Department of Labor guidance last year sparked a push by managers to create products that can access the vast pool of capital in defined contribution plans like 401(k)s. An executive at one of the firms offering such products, Partners Group, said this year could see a bevy of further offerings.
“We are now, with that letter [from the DoL], observing a great deal of interest across the landscape,” Robert Collins, head of Partners Group’s US distribution business told Private Funds CFO. “We know that there are a number of new managers that are developing products, we know that there are managers that are developing products with the goal of launching those this year. We also know that pensions and consultants are engaged on the topic with renewed vigor, as are asset managers who manage traditional target-date funds.”
Partners Group and Pantheon had sought guidance from the DoL since at least 2017, and were both instrumental in its release last summer. Both firms have been developing collective investment trusts for this sole purpose. CITs are commonly used in public markets for allocating 401(k) funds to public investments but are not as popular among PE managers when compared with the cheaper ‘40 Act’ fund option.
But in order for the market to really get off the ground, more private markets competition is needed.
“I think the competition will fuel this market,” said Josh Lichtenstein, ERISA partner at Ropes & Gray. “The more credible products a plan sponsor can compare, the more likely it is to see plan sponsors adopting these products in greater numbers.”
Competition in the form of CITs is expected to begin later this year, although the regime change in Washington, leaving the Democrats in control of Congress and the White House, has some leaders worried about the future for the inclusion of retail money in private investments.
Collins batted down that concern, at least as it applies to the DoL’s guidance: “We continue to believe it would be extremely unusual and unexpected for the letter to be retracted as it is, in essence, a restatement of long-held department beliefs.”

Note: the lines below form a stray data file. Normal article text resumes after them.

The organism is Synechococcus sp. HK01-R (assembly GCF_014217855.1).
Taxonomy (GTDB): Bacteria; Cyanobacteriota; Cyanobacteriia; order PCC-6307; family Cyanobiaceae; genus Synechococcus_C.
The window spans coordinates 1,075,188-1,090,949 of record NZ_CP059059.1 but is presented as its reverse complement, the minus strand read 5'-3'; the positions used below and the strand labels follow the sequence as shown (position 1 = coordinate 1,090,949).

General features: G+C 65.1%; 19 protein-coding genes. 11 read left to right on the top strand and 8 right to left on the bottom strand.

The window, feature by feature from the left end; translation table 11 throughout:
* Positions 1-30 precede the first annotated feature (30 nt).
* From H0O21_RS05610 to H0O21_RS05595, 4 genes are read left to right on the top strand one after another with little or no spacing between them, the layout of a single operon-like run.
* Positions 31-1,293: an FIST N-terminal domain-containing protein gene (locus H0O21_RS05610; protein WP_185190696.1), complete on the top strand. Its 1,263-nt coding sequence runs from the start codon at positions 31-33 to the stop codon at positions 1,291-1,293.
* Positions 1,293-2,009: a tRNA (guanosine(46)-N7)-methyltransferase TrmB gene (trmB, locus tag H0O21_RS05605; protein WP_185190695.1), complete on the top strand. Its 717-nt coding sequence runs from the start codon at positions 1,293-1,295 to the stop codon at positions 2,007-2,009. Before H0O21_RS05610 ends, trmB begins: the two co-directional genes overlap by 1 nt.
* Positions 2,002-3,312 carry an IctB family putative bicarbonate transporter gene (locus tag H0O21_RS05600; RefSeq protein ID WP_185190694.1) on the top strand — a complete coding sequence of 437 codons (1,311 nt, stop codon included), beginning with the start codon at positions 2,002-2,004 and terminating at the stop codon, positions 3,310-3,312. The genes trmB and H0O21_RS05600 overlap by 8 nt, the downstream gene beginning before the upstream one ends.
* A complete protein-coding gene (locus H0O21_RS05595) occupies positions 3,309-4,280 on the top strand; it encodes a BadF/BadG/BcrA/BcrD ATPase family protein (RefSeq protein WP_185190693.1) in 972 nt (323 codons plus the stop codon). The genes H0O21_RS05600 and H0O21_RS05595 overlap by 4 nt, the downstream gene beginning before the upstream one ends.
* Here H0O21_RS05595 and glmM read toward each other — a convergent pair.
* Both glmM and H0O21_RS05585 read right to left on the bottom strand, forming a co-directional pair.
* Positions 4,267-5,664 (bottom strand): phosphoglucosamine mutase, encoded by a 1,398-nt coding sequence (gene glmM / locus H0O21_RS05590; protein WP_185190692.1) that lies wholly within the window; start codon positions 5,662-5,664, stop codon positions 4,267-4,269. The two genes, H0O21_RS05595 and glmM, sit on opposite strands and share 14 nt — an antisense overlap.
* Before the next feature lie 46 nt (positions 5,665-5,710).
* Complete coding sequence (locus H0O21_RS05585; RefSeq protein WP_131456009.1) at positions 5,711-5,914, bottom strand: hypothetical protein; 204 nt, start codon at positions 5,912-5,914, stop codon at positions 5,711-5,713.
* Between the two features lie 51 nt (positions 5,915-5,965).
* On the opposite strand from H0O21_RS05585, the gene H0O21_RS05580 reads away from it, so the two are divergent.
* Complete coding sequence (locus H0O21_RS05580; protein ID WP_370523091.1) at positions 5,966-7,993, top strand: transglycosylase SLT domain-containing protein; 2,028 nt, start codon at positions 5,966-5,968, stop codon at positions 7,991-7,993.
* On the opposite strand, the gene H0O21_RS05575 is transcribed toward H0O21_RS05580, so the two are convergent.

President Biden’s pick to head up the new DoL, Boston mayor Marty Walsh, still awaits Senate confirmation. But his experience as a member and longtime president of the Laborers’ Union in Boston – whose allocations include private equity, real estate and even hedge funds – is reassuring to those hoping progress for PE’s access to retail money will continue.
And a recent court decision seems to support the legitimacy of 401(k) plans investing in private equity.
At the end of January, a US District Court judge dismissed claims by two former participants in two of tech giant Intel’s defined contribution plans that fiduciaries violated their ERISA obligations by allocating to private equity and hedge funds.
The plaintiffs argued that Intel’s decision to allocate to these investments subjected participants’ retirement to considerable risk for comparatively high fees and poor results, and that Intel fiduciaries “drastically departed from prevailing standards of professional asset managers,” according to the plaintiffs’ original complaint.
“Although plaintiffs allege comparisons of the Intel funds’ performance to ‘peer’ and ‘comparable’ funds, plaintiffs have failed to provide sufficient allegations to support their claim that these other funds are adequate benchmarks against which to compare the Intel funds,” said US District Court judge Lucy H Koh in her January 21 opinion.
“Simply labelling funds as ‘comparable or ‘a peer’ is insufficient to establish that those funds are meaningful benchmarks against which to compare the performance of the Intel funds,” she added.
Judge Koh also noted that ERISA “does not require that fiduciaries mimic the industry standard when making investments.”
The 401(k) market is rife with litigation, Lichtenstein said, compared to the defined benefit plan market, which already allocates significant capital to private equity. Despite the supportive Intel decision, that litigiousness might yet impede the wider integration of 401(k) money into the market. “But it also just points to the fact that the more this market develops, the more plan sponsors are adopting these products, the more confident people are going to feel about the litigation risk and the more we’ll see this take off.”